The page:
{This is because I am on medication for high blood pressure. Though there is no mention of taking medication for high blood pressure: it is prescribed for other purpose. Yet, it is highly unlikely that if I had high blood pressure that the medication would place my blood pressure at the low end of ideal or into the low blood pressure zone. If I ever had an issue in the past it is most likely because it was low. Yet the specialist, the expert, has provided no response to the rehab nurses nor the GP. And the only reason I am seeing a specialist is because a potentially illegal supply chain cartel passed me onto said specialist without choice or option of any kind.}

But the solution applied isn't about common sense, it's about politics and careers. So have to bridge the gap in knowledge: do more than accept who knows and who doesn't, and ask the right questions. Get them to justify their decisions, because they don't decide what is best for my health, I do. Their place isn't as my boss or as my manager, they are there to advise, and their advice maybe defective. If the GP is scared to question the cardiologist then you have to do that yourself or accept without question.

As I have mentioned before whilst it is ok to have blind faith in the existence of god, it is stupid and irresponsible to have blind faith in those who purport to be the true messengers of god.

It is equally stupid and irresponsible to have blind faith in those who hold positions of authority. They cannot be held to be right simply because they have the power and authority to impose their will. You, we, I have the power to remove their power and authority. If they cannot provide reasonable explanation and justification, then they are not competent enough to be making the decisions. We do not have to submit to the arrogance and authority of their purported expertise.

We can test their competence even if we ourselves do not possess adequate knowledge. We can do this because the testing is not about the knowledge we have now, but the knowledge and understanding we hope to have to make the decisions we need to make, and for which we are responsible. We can learn. We do not have to acquiesce to their authority. Though many people would like to blame everyone else for their bad decisions, we cannot displace our responsibilities onto others.

Back to Buildings

Getting back to the buildings how would we know the building is acceptable? That a certificate of occupancy was issued, would be one way. But who issues the certificate of occupancy and after what process? The "who" isn't the biggest issue, the process is the issue.

Compliance with a code of practice produces low quality rubbish. The building industry would be one of the few industries where people run around declaring that they do it to the code, as if everyone else doesn't and you would be lucky to find someone that does.
Other industries tend to promote their product on the basis, that they set the standards everyone else would hope to meet, or their product otherwise exceeds the standards. They attempt to inform,  and educate people into understanding how deficient codes are. Sometimes it may be misleading or misdirection, but they certainly don't run around declaring that they only do as little as they have to: and otherwise implying that if the codes were not mandated then they would do even less.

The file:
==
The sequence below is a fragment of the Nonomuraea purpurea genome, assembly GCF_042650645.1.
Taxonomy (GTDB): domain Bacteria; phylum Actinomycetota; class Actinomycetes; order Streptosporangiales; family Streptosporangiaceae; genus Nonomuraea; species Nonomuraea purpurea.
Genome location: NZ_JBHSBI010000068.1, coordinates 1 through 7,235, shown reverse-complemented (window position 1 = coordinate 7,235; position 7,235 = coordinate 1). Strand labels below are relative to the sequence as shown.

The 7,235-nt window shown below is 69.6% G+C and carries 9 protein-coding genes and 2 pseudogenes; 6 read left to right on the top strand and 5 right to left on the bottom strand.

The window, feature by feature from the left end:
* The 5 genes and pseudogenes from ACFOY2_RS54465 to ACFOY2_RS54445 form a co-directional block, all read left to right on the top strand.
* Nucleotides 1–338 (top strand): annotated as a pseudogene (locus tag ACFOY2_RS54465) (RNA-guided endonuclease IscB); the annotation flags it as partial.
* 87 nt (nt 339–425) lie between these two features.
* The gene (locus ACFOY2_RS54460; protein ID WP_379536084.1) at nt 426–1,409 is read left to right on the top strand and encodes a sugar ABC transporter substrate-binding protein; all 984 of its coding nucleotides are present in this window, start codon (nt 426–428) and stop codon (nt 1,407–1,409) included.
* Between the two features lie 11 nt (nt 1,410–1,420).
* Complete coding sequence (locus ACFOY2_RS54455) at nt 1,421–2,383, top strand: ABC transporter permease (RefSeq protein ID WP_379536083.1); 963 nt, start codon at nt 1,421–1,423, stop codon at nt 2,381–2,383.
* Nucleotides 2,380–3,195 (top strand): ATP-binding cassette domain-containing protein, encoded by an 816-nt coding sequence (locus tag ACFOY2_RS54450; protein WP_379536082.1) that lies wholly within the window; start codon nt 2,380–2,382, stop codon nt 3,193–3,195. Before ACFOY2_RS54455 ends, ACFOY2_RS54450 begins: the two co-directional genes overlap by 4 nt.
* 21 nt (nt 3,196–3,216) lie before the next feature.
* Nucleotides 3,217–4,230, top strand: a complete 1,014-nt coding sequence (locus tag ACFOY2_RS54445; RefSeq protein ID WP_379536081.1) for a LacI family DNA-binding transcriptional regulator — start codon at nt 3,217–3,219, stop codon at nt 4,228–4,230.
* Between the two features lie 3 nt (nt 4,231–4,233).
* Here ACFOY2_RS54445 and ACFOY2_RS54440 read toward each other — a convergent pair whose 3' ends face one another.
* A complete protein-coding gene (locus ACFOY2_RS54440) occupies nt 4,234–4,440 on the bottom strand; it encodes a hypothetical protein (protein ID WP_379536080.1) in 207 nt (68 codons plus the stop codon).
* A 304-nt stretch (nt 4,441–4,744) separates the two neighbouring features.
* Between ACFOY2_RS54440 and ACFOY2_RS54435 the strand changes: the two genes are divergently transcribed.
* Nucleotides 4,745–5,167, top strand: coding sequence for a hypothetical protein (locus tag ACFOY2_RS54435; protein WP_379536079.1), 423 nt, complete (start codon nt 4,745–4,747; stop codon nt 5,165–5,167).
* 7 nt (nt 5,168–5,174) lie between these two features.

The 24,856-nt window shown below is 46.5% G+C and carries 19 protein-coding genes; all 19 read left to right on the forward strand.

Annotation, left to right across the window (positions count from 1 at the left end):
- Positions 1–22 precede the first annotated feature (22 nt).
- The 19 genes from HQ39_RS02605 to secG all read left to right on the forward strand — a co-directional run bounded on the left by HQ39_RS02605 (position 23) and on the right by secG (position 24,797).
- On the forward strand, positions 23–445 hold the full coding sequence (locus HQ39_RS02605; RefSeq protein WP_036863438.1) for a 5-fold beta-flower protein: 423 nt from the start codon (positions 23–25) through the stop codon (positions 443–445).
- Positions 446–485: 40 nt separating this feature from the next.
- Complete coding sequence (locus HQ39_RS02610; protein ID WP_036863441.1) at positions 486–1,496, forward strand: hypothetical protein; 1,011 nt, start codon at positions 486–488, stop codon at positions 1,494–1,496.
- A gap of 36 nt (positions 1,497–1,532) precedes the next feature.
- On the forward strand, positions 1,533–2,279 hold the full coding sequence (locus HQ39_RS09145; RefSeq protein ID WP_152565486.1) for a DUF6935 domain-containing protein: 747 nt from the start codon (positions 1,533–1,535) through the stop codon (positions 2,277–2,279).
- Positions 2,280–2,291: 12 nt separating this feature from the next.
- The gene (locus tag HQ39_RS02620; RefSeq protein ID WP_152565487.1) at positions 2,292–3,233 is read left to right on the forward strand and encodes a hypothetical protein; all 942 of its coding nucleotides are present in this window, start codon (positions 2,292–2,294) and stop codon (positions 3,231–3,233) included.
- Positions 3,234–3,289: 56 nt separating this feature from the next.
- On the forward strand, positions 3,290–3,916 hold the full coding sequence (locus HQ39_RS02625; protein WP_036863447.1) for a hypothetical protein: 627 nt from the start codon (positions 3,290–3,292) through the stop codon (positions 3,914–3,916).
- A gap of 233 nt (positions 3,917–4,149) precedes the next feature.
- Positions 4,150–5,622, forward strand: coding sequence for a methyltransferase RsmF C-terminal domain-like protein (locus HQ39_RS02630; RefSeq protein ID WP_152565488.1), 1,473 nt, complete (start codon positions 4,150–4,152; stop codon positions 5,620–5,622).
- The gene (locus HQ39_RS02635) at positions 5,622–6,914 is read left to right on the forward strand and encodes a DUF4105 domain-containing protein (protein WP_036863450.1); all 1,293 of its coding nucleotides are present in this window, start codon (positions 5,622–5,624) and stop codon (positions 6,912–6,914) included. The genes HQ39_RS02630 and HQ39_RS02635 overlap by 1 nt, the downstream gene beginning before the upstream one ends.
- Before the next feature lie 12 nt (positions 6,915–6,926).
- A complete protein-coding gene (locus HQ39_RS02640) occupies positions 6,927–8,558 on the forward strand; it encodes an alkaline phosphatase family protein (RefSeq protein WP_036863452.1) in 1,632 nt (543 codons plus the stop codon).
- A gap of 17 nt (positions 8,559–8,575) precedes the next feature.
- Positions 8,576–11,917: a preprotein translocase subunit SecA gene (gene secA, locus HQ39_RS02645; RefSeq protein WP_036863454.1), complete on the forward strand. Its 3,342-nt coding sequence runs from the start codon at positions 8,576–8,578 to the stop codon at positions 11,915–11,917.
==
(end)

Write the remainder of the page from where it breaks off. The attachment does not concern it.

The building industry produces low quality rubbish and the design consultants are part of the problem: but they think they are part of the solution. The output is low quality because it fails to meet the needs of society and poses more problems than it solves.

We have multistorey buildings and large industrial complexes which all give rise to urban sprawl: centralisation with an excessive radial reach is what causes urban sprawl, not mechanised transport. We have overly complex tangled transportation corridors. Do these people really know what they are doing? So they can calculate the stresses in the bridge but did we need the bridge?

Thousands of engineers can design bridges, calculate strains and stresses, and draw up specifications for machines, but the great engineer is the man who can tell whether the bridge or the machine should be built at all, where it should be built and when.[Eugene G. Grace quoted in Beakley & Leach(1977), "Engineering : an introduction to a creative profession"]
To improve status not only do these "engineer things" need to get the calculations right, but they also need to be spending time doing calculations for the right things and for the right reasons.

A one hundred apartment, tower block, doesn't provide shelter for anyone until the whole building is finished. Whilst 100 single storey dwellings provide shelter as soon as the roof is constructed, and people can occupy as construction of each one is completed. Furthermore such dwellings can be located in walking distance of their own central commercial district. Even if all the dwellings are based on the same design, an error in the design, poses less hazard to the occupants than an error in the design of the tower block.

The single storey houses however don't have the same prestige as tower blocks, just like dealing with the common cold doesn't have the same prestige as heart surgery. Just as unnecessary surgeries have taken place, likewise unnecessary tower blocks are built.

Despite how it  seems that councils hinder development, there isn't any where near adequate control over the built environment.

[(19/01/2019) 17:50]: Original
[(20/01/2019) 00:03]: Minor Modifications
[(09/02/2019) ] : Added Headings, rewrote some paragraphs, revised the technical officer ranking